From a practical viewpoint it was relative uncomplicated to follow Jesus by Just walking in his footsteps as he went off. We will try to do the same by following the gospel of Matthew’s version of events. We will listen carefully to what Jesus had to say and will be on the lookout for what he did. Then we will respond by trying to keep up with him.

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3. Making disciples like Jesus: The big picture

-In the footsteps of Jesus according to Matthew-

Picture a bookshelf.

Imagine that the theme of the Kingdom of God covers a whole shelf. The gospel of Matthew is one of the books on this shelf and fits into this theme of the Kingdom.

We shall start off where Jesus himself introduces this concept.

Read Matthew 4:12-17 and 23-25

Background:  The geographical area mentioned in verse 15 was known for a group of intensely patriotic Jews with a burning passion to be obedient to God in everything – so much so that they often went overboard in their zeal in the eyes of Jews living in Judea and elsewhere. They experienced the violence, oppression and pagan idolatry of the occupying Roman army and officials as a blasphemous affront and longed for the day of the Lord when God himself would act by establishing his Kingdom, chasing the roman enemy into the sea where it came from.

  1. In Matthew 4: 17 Jesus announced what his ministry is all about. In which way is his ministry like light breaking through in darkness?
  2. How does it look like in real life when the Kingdom breaks through? Verses 23 to 25 will be a great start. Make a list and don’t be too spiritual in your answers.
  3. How will your community change if God’s reign would break through likewise? Use your imagination and dream a bit. What if things would start to happen the way God wants it? How will it look like? Make a list again.
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2. Making disciples like Jesus: Intro

-In the footsteps of Jesus according to Matthew-Picture1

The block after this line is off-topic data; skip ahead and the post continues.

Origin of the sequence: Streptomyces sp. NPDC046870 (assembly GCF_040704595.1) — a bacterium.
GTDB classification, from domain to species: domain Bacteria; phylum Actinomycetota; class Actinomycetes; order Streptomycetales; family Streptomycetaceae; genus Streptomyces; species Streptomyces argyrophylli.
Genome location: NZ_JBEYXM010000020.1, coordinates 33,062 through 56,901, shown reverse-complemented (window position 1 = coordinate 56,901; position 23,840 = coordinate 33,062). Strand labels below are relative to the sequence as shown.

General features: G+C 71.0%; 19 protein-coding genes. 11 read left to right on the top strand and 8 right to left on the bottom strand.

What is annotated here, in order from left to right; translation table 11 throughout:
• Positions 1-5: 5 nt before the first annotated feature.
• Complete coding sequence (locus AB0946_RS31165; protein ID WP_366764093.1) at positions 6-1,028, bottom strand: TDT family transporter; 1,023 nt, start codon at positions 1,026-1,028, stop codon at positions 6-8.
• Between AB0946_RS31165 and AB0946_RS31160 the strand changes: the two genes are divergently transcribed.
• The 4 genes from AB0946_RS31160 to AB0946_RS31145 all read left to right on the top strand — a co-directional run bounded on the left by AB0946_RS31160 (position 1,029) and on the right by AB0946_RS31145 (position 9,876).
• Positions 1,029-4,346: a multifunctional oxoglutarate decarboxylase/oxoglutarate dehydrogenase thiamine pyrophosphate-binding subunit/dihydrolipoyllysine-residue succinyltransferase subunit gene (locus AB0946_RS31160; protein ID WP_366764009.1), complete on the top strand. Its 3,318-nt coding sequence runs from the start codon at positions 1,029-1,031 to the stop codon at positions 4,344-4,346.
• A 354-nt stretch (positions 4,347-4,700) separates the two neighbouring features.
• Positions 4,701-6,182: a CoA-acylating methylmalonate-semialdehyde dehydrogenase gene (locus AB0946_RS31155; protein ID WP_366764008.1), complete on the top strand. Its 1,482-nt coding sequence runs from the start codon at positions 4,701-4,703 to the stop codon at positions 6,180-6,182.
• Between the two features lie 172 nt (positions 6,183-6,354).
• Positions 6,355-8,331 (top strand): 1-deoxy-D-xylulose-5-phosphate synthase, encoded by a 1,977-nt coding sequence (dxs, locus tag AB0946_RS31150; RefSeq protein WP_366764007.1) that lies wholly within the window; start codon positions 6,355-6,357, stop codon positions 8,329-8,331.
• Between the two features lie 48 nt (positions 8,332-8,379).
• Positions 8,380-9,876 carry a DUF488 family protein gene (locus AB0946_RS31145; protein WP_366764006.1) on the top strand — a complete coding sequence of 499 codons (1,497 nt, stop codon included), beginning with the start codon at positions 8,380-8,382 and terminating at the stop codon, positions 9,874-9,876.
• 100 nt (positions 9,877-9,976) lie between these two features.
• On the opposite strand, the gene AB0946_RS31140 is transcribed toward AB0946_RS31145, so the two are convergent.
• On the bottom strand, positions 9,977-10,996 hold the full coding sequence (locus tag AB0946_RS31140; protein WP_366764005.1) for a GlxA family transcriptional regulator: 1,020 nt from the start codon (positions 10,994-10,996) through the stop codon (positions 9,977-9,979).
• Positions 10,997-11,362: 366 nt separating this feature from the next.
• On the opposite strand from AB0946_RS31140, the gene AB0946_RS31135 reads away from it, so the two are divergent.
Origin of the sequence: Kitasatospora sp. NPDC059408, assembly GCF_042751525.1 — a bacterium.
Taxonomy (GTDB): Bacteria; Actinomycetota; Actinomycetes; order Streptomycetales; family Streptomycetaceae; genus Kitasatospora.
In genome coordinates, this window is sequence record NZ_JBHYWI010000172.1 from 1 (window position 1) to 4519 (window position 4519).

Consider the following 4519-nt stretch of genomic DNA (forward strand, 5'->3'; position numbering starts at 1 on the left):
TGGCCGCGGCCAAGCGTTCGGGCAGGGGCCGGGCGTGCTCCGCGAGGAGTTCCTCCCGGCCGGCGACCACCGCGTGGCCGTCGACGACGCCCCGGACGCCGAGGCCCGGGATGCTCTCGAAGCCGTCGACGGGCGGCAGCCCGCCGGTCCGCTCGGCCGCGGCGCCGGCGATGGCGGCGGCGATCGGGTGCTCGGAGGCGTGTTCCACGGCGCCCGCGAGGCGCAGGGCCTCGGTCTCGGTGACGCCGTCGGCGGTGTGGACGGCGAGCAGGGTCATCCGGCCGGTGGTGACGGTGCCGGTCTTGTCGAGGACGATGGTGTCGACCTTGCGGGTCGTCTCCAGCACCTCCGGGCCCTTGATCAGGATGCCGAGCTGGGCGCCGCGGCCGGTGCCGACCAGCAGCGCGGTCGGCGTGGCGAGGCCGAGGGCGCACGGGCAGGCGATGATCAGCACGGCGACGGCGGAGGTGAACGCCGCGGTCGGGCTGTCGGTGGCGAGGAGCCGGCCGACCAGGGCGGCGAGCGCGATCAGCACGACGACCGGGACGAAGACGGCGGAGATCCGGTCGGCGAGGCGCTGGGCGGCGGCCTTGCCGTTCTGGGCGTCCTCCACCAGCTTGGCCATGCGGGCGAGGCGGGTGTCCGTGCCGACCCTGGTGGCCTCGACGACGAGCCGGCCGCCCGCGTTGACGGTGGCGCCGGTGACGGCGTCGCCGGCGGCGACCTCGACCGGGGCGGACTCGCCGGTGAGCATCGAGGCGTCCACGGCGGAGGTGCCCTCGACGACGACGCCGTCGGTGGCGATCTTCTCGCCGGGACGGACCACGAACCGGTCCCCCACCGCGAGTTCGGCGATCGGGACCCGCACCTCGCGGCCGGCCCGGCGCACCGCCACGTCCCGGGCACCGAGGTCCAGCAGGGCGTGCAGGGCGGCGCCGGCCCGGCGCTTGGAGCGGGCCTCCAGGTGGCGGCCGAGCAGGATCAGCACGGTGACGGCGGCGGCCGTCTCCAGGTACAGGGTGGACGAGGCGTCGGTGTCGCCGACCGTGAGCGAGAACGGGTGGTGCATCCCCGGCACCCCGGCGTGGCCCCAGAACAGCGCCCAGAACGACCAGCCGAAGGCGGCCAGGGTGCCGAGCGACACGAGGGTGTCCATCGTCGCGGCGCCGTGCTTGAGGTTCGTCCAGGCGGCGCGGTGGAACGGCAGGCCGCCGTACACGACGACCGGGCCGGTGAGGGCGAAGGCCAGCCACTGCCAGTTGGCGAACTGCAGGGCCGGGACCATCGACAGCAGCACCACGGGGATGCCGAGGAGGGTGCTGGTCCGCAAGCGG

What does it mean to be a disciple of Jesus?  How do you become a disciple? Are all believers disciples? Are there still disciples today?

These were the question that three of us, all in active ministry, were thinking about.

So we decided to read through the gospel of Matthew with the Bible in the one hand and all material about disciple making in the Time of Jesus that we could lay our hands on in the other.

We wanted to take Scripture seriously, but also the context against which Matthew paints the picture of Jesus and his disciples.

We did not only receive answers to the questions above, but we experienced in a practical way what it meant to follow Jesus, and eventually how to became disciple maker.

With this guide, we invite you to follow Jesus through the gospel of Matthew by reading the text and obeying Jesus in what he taught and demonstrated.

But right now, we invite you to follow the way…

 Instructions

This is a guide that may help you to be discipled by Jesus himself. We included just enough background information for you to start thinking. And there are now right or wrong answers – the questions will help you to take the next step following Jesus.

Some guidelines that may help:

  • This is a spiritual journey that works best if others are walking the trail with you. Being a disciple of Jesus should be as part of a small group of some kind. This is how Jesus disciple the twelve and it is still the best way to follow him.